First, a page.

Loneliness doubled among older adults in the first months of the COVID-19 pandemic, a new poll shows.
Staying close to home and avoiding crowded places can help older adults reduce their risk of COVID-19. But the new national poll suggests it comes with a cost, especially for those with health challenges.
According to the findings from the National Poll on Healthy Aging, in June of this year, 56% of people over the age of 50 said they sometimes or often felt isolated from others—more than double the 27% who felt that way in a similar poll in 2018.
Nearly half of those polled in June of this year also said they felt more isolated than they had just before the pandemic arrived in the United States, and a third said they felt they had less companionship than before.
Social contacts suffered too, with 46% of older adults reporting in June that they infrequently interacted with friends, neighbors, or family outside their household—doing so once a week or less—compared with 28% who said this in 2018.
The poll points to some bright spots, too. For instance, the 46% of older adults who said they interacted with people in their neighborhood at least once a week were less likely to say they’d experienced forms of loneliness.
Technology also helped many people over 50 connect with others—59% reported using social media at least once a week, and 31% used video chat at least once a week. The use of technology to connect appears to be a double-edged sword, however, with those who use social media and video chat being more likely to say they felt isolated.
Get up, get out, stay active
Many older adults said they engaged in healthy behaviors despite the pandemic—75% said they were getting outdoors or interacting with nature, and 62% said they got exercise several times a week.
But those experiencing loneliness were less likely to engage in these healthy behaviors, researchers say.
“As the pandemic continues, it will be critical to pay attention to how well we as a society support the social and emotional needs of older adults,” says John Piette, a professor at the University of Michigan School of Public Health. “The intersection of loneliness and health still needs much study, but even as we gather new evidence, all of us can take time to reach out to older neighbors, friends, and relatives in safe ways as they try to avoid the coronavirus.”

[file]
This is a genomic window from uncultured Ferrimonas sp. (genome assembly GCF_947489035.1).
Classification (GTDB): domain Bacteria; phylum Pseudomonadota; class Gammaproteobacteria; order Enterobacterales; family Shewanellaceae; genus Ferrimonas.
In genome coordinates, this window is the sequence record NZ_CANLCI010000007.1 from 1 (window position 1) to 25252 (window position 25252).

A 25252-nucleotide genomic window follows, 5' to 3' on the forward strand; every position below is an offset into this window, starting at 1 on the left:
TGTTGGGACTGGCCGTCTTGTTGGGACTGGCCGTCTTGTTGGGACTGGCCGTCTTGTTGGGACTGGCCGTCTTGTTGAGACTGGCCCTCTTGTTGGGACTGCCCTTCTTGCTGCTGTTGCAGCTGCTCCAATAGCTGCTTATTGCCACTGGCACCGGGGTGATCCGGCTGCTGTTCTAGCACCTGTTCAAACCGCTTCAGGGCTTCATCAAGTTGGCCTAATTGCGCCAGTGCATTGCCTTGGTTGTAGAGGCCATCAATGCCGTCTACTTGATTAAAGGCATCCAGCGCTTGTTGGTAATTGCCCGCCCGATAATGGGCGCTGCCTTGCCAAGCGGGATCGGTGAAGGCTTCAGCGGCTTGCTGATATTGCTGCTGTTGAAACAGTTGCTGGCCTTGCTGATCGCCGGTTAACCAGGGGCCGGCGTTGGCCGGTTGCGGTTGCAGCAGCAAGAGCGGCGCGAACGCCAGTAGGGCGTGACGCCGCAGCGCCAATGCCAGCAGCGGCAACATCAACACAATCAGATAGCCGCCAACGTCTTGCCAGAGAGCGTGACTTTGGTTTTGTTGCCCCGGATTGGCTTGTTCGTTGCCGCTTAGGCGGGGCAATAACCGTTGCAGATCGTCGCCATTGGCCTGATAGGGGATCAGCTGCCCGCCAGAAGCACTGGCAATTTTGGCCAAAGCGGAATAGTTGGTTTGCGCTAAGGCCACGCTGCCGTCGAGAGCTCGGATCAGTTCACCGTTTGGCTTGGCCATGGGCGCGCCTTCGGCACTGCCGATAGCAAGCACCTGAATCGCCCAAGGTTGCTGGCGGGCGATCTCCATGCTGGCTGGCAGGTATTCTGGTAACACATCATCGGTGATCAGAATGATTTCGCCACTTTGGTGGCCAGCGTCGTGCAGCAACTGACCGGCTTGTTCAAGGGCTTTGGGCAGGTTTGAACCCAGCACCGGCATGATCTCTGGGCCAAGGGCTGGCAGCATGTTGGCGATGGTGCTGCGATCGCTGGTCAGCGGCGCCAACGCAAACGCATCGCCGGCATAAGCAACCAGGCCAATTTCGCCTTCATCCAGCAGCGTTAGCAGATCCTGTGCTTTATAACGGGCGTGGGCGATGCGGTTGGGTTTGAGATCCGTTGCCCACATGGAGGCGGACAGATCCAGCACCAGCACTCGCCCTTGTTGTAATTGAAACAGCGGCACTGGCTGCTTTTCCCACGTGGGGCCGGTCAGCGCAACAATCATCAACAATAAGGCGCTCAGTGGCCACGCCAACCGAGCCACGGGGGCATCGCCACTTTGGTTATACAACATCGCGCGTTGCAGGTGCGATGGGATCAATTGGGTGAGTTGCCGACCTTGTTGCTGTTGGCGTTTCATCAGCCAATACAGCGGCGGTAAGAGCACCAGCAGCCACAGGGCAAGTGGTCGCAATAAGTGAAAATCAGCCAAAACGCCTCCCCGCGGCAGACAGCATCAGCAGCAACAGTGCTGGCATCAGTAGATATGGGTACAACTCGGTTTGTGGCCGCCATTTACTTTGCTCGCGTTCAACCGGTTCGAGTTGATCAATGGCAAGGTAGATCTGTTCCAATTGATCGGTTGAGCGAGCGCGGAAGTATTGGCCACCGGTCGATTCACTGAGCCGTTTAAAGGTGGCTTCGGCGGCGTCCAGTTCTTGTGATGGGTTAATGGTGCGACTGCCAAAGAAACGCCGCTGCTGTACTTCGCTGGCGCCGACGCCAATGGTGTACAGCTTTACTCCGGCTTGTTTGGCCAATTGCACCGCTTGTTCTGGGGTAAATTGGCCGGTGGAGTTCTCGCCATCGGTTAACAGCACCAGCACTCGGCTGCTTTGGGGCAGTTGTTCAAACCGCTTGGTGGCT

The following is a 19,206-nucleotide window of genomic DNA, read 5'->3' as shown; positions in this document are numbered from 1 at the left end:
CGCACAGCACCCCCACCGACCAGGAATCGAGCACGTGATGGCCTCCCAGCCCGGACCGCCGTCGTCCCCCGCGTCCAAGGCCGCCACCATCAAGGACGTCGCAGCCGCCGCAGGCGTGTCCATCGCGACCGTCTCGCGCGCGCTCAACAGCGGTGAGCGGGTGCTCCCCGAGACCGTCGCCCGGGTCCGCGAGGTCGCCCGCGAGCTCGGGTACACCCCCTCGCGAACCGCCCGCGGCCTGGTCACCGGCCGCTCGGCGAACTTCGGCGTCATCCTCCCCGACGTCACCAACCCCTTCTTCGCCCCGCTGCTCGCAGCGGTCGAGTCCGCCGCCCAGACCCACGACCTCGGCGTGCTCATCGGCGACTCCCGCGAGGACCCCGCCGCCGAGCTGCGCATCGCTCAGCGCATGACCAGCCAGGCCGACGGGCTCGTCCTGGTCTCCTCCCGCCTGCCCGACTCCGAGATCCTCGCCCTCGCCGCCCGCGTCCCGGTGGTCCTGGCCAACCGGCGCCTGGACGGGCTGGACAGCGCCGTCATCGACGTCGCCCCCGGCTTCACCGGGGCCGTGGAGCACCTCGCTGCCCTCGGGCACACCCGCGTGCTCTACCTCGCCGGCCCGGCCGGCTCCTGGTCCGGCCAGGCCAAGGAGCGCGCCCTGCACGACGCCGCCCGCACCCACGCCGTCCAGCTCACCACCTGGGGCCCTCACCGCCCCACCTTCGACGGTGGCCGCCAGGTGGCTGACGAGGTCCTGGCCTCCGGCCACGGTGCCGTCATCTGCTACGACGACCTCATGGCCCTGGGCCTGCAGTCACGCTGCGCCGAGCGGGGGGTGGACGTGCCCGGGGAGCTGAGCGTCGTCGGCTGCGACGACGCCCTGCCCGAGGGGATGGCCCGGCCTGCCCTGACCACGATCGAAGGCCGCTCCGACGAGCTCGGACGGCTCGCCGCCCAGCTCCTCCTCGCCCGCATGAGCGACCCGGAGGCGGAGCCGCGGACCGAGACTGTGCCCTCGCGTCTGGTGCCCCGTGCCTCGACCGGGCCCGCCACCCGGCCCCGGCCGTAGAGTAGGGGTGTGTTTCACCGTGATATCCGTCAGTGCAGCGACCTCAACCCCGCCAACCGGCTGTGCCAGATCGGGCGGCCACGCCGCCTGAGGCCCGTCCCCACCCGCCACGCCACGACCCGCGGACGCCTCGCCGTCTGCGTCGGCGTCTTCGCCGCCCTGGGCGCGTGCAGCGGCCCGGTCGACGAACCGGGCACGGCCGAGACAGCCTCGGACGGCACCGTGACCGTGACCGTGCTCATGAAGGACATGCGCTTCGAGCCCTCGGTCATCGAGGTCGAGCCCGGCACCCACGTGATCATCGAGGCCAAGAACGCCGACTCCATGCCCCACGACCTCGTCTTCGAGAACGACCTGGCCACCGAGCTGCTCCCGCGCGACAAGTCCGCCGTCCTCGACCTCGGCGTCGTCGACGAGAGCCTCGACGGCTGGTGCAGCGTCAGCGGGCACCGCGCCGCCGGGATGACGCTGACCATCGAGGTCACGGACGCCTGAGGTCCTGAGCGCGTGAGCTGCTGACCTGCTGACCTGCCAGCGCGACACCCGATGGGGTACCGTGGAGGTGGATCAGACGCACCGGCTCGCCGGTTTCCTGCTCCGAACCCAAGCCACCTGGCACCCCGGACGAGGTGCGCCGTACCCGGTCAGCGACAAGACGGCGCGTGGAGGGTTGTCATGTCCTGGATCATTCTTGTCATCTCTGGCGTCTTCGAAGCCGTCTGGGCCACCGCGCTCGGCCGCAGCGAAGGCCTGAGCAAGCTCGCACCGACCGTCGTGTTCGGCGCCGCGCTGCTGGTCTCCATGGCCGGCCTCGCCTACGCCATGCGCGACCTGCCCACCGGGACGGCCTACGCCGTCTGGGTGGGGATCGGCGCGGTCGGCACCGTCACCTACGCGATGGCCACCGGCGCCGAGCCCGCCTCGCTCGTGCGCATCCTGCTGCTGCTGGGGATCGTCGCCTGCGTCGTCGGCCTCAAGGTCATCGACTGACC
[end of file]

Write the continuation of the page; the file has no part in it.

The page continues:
“The change we see in these measures in less than two years is truly remarkable,” says Preeti Malani, professor at the University of Michigan Medical School who directs the poll and has training in geriatrics and infectious diseases. “The use of technology to bridge the gap, and the importance of keeping up healthy routines like exercise, sleep, a balanced diet, and getting outside, will no doubt continue to be important in the months ahead.”
Malani notes that 80% of those polled in June said they were eating a healthy diet, and 81% said they got enough sleep—almost exactly the same as in the 2018 poll.
Missing companionship leads to loneliness
The poll also found that half of those who live alone, and just over half (52%) of those who are unemployed or disabled, said they felt a lack of companionship, compared with 39% of those who live with others, work, or are retired.
Similarly, just over half of those who said their physical health was fair or poor, and two-thirds of those who said the same about their mental health, said they lacked companionship. Nearly three-quarters of those who said their mental health was fair or poor said they felt isolated, compared with 55% of those reporting better mental health.
As the pandemic continues, and older adults try to avoid coronavirus infection and the outsize risk to their health, AARP is offering resources, including tips for older adults to avoid feeling isolated despite the pandemic. AARP Foundation’s Connect2Affect website includes a tool that can help older adults assess their level of isolation, and connect them to resources and opportunities in their area.
“Past studies have shown that prolonged isolation has a profound negative effect on health and wellbeing—as much as smoking 15 cigarettes a day,” says Alison Bryant, senior vice president of research for AARP.
“It’s not surprising that older adults reported more loneliness since the pandemic began, particularly those who live alone. We need to continue finding ways to connect and engage with one another throughout this public health crisis.”
The National Academies of Sciences, Engineering and Medicine issued a report in February 2020 about the need for the health care system to help in preventing, identifying and addressing loneliness in people over 50.
Both the 2020 and 2018 polls on loneliness involved a national sample of more than 2,000 adults aged 50 to 80. Questions were written, and data interpreted and compiled, by the IHPI team. Laptops and Internet access were provided to poll respondents who did not already have them.
Source: University of Michigan